Publishing Your Web Pages

Tom Kelliher, CS14A

Apr. 25, 1997


  1. Censorship.

  2. Offensiveness.

  3. Acceptable use.

  4. Passwords.

  5. Exercise.


Real life examples:

  1. ``Condom Country'' link in Other Sites of Interest.

  2. Cross-dressing link on a home page.

  3. Link from home page to page of an alumnus. Alumnus' page has pornographic image.

  4. Disk quotas.

  5. Student home pages on ``official'' server.


  1. Is anything from the previous section offensive? To whom?

  2. Is this offensive?

  3. What about this ?

  4. The ``MUD flame'' incident. Retaliation: access denied to entire College.

Questions: Who is the audience? Who judges? Who decides? Who patrols?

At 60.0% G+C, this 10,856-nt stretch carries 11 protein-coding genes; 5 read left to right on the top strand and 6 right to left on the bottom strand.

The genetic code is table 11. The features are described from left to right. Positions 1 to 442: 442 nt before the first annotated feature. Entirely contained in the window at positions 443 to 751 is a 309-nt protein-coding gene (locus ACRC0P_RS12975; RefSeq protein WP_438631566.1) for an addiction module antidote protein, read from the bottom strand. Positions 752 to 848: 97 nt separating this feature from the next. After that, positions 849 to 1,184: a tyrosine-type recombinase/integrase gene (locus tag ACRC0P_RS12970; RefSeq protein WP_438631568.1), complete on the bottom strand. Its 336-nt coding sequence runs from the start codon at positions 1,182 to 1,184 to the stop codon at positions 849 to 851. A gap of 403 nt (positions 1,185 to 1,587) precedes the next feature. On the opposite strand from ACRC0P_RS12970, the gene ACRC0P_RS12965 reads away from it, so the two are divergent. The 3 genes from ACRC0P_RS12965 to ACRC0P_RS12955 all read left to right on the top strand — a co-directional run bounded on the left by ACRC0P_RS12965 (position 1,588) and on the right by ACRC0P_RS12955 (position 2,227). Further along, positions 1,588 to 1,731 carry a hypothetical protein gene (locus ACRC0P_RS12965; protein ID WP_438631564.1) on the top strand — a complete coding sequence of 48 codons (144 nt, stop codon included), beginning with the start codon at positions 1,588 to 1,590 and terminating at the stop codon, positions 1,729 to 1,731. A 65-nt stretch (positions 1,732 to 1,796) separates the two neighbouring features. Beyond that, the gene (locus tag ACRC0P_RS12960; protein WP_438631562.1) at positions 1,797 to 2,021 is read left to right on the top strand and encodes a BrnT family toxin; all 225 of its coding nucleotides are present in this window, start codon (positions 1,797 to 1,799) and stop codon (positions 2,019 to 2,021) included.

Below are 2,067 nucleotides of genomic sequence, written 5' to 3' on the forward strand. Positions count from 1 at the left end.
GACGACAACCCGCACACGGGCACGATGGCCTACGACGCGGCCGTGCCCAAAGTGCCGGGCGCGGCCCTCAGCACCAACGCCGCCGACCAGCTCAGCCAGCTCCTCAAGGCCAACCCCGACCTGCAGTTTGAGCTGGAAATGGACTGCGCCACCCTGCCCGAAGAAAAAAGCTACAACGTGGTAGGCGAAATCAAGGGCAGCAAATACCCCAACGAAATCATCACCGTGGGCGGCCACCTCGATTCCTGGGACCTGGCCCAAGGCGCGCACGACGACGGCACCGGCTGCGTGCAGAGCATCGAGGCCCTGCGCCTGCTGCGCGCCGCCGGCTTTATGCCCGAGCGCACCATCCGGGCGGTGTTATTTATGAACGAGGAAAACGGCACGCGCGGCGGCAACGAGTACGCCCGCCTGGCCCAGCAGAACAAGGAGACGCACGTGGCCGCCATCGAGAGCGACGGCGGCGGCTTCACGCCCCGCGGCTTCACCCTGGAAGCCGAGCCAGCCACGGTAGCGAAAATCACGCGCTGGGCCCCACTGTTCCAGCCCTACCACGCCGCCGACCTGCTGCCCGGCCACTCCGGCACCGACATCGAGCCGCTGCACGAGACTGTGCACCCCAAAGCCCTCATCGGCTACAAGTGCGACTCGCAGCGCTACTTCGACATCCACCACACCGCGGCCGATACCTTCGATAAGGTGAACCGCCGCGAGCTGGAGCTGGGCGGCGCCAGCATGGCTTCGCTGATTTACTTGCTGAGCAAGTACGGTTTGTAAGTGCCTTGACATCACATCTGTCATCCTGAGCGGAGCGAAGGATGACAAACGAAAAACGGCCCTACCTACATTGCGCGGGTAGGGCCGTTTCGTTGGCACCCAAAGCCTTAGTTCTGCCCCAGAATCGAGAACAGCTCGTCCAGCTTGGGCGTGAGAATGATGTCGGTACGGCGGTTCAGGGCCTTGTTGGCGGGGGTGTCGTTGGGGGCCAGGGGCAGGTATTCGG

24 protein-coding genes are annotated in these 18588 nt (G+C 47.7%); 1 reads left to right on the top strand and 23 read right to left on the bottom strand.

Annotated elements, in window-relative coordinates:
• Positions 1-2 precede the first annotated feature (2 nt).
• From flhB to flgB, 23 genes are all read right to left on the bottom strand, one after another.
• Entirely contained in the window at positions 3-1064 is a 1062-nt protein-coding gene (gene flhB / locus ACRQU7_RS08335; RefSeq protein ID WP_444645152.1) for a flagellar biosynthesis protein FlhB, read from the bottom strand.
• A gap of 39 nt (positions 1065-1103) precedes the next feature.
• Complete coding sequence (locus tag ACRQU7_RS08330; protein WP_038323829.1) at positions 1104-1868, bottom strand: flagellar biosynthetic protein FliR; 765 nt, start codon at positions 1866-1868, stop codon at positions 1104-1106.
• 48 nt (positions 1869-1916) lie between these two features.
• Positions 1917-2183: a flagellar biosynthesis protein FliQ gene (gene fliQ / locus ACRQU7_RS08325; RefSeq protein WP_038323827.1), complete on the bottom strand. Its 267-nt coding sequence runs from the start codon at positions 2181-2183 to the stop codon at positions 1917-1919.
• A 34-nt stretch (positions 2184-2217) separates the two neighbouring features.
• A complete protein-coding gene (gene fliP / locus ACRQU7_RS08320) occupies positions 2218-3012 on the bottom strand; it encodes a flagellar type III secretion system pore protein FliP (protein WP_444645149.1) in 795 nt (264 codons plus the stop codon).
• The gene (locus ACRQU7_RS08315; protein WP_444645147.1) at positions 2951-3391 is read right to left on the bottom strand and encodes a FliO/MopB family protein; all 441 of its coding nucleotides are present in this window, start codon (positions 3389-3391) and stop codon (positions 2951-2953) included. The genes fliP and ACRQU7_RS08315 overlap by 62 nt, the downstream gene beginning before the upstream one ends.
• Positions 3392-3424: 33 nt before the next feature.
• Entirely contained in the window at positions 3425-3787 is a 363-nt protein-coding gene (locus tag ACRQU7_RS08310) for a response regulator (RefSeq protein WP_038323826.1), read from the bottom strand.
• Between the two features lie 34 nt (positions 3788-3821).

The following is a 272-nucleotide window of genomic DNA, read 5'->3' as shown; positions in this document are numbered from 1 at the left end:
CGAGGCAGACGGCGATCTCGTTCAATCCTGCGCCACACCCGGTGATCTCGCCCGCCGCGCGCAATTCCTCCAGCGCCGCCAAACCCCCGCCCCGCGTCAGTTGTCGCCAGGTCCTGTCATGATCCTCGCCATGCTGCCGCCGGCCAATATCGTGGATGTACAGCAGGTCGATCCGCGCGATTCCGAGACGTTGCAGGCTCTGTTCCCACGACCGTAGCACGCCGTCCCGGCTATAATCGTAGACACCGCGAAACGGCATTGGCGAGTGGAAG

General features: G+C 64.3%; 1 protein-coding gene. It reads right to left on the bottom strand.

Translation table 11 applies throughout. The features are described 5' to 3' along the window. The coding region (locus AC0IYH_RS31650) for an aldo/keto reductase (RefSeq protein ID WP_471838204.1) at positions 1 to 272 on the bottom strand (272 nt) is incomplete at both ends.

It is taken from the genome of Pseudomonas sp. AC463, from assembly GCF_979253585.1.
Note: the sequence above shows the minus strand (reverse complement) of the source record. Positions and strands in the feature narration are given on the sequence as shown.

Acceptable Use

  1. Use guidelines .

  2. Account sharing.

  3. Anonymizers. Hidden identity/responsibility.

  4. Breaking into systems.

  5. Sniffing network traffic.

  6. Browsing others files. Editing.

  7. Firewalls --- protection vs. access.

  8. Inadvertent denial of service attacks (mail forwarders).

  9. Viruses.

  10. Quota circumvention.

  11. Commercial use.


  1. See this .

  2. Weak passwords and system security.

  3. Consequences of a compromised account:
    1. Damage to your files.

    2. Crimes committed from your account.

    3. Damage to others' files.

    4. Damage to the system.

  4. Crack.


Finally. Something interesting.

Remember: What you publish is visible to the entire world.

Thomas P. Kelliher
Wed Apr 23 14:43:21 EDT 1997
Tom Kelliher